Rodeo Austin’s core remains true over time


Highlights

In a real sense, the rodeo will always be about Austin’s distant past as well.

Some elements and attractions have changed almost not at all.

In its public pronouncements, Rodeo Austin casts itself as a fundamental part of Austin right now and well into the future. 

Led by its ambitious CEO, Rob Golding, the venerable group plans to become even more crucial to city culture, including plans for a new arena and stadium to replace its current outdated home at the old Travis County Expo Center.

But in a real sense, the rodeo will always be about Austin’s distant past as well.

Travis County has not been an overwhelming agricultural place since the 1950s. Even with the spread of urban farming and farm-to-plate practices, few Austinites have a functional sense of how their food arrives on tables.

Despite his forward thinking, Golding embraces the historical role.

“Austin has seen immense change over the past 50 years,” Golding says, “but Rodeo Austin in many ways hasn’t changed, as the core of our event is still driven by Texas youth and providing a place for the community to come and enjoy with their family and friends.”

RELATED: Rodeo rings in 75th year with book on its history

For better or worse, rodeo customs change slowly. After all, one of Rodeo Austin’s 21st-century goals is to preserve Western ways.

In fact, when we assembled “rodeo then and now” images for this story, we discovered that some things have changed almost not at all in 50 years.

For instance, evidence of past rodeo fashions revealed a mix of modern and Western themes, not unlike recent rodeo apparel.

Many of the arena sporting events — it was mostly a livestock show, not a full rodeo, from 1938 to 1969 — are essentially the same, although at times in the past there were more women’s events.

What has changed is the scale.

“The rodeo has grown to now be one of America’s top professional rodeos with an audience of over 75,000 annually in our main arena,” Golding says. “Cowboys and cowgirls come to Austin to compete for their share of over half a million dollars each year.”

Yes, you’ll also see all sorts of show animals in a smaller arena dedicated to youth-raised livestock. But now the auctions of winning entries take place at ACL Live.

“The livestock show that began in 1938 is fundamentally the same today, but much larger,” Golding says. “In 1967, for instance, there were 1,500 entries, and today Rodeo Austin hosts more than 8,000 entries annually with the auction raising more than $1.44 million for Texas students.”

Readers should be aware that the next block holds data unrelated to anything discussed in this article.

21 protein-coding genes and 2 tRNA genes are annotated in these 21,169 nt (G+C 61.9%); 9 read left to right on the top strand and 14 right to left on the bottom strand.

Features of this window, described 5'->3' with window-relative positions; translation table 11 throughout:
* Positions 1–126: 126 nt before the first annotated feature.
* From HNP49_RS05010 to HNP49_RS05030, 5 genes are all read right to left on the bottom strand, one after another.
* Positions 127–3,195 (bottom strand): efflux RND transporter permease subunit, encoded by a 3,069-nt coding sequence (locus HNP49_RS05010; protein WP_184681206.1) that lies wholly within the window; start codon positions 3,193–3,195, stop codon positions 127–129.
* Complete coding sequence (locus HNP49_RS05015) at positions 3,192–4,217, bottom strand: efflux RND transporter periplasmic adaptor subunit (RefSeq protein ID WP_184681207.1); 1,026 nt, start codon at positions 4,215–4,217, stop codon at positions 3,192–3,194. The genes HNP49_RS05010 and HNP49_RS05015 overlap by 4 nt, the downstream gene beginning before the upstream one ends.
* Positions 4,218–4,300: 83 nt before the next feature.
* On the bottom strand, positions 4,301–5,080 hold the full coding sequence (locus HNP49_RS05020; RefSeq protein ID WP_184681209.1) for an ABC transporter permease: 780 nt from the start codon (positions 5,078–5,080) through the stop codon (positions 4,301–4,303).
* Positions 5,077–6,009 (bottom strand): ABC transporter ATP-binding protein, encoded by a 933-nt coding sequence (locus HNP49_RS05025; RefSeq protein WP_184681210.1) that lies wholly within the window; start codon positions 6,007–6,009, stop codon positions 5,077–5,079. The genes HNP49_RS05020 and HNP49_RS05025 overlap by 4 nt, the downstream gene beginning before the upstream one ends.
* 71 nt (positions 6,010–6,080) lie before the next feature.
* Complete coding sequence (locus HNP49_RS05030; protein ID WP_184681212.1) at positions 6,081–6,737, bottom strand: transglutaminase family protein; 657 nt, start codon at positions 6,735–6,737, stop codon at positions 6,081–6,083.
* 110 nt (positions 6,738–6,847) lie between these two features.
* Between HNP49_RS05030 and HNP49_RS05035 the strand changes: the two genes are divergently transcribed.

RELATED: New CEO wants to put Rodeo Austin back at the center of city’s culture

The carnival, midway and fairground attractions have become more varied and higher-tech, but the emphasis is on the nostalgic atmosphere. And while the food options have grown healthier and more interesting, you can still get the old unedifying staples.

“The food and beverage scene has flourished in Austin, and Rodeo Austin has followed suit by focusing on bringing in Texas beer, wine and local food trucks,” Golding says. “Yet the fairgrounds continue to play host to the classic fair favorites of funnel cakes, corn dogs, cotton candy and lemonade.”

These days, the musical acts are all over the map, as bookers seek various demographic niches.

“Live entertainment didn’t become a (regular) feature until we moved to the Travis County Expo Center in the ’80s with Willie (Nelson) becoming a staple of our events for many years,” Golding says. “Today we feature more than 100 live performances in the month of March between our main stage and outdoor stages.”

A long year

Rodeo Austin has made the most of a long year.

In late 2016, Golding settled in as CEO after vowing to expand the reach and appeal of the rodeo. A longtime fan who came from the worlds of banking, real estate and corporate recruiting, Golding poked a pin in the rodeo’s perceptual bubble, long content to run its events for the already-converted faithful.

During the past months, backers of the rodeo, which returns to the Expo Center March 10-24, reached out to community leaders, especially those from the surrounding East Austin neighborhoods, seeking a consensus on transforming the neglected center into a magnet for new attractions that would benefit Austinites year-round.

“Before, we didn’t have a seat at the table,” Golding says. “Now we do.”

In December 2017, almost exactly a year after Golding arrived, Austin Sports & Entertainment, a new group of entrepreneurs and athletes, announced plans to replace the Expo Center with a large arena and multipurpose stadium. That site entered the discussion about a possible move of the Columbus Crew to Austin, although owner Anthony Precourt deemed it too far from downtown, one of his main complaints about his current Major League Soccer stadium in Ohio.

RELATED: Group plans to replace Expo Center, stadium

Not be discouraged, Golding is forging ahead and often brings up his vision of working closely with South by Southwest, seen by former rodeo leaders as an upstart trespasser on their previously sacrosanct March dates. He sees a return of the downtown rodeo parade and trail ride, which might extend out to the old Bastrop trail, otherwise known as Farm to Market 969, that passes not far from the rodeo’s East Austin home.

“Some people say we have nothing to do with South by Southwest,” Golding says. “But we are an intensely Southwestern attraction and part of what people from around the world expect to see when they come here.”



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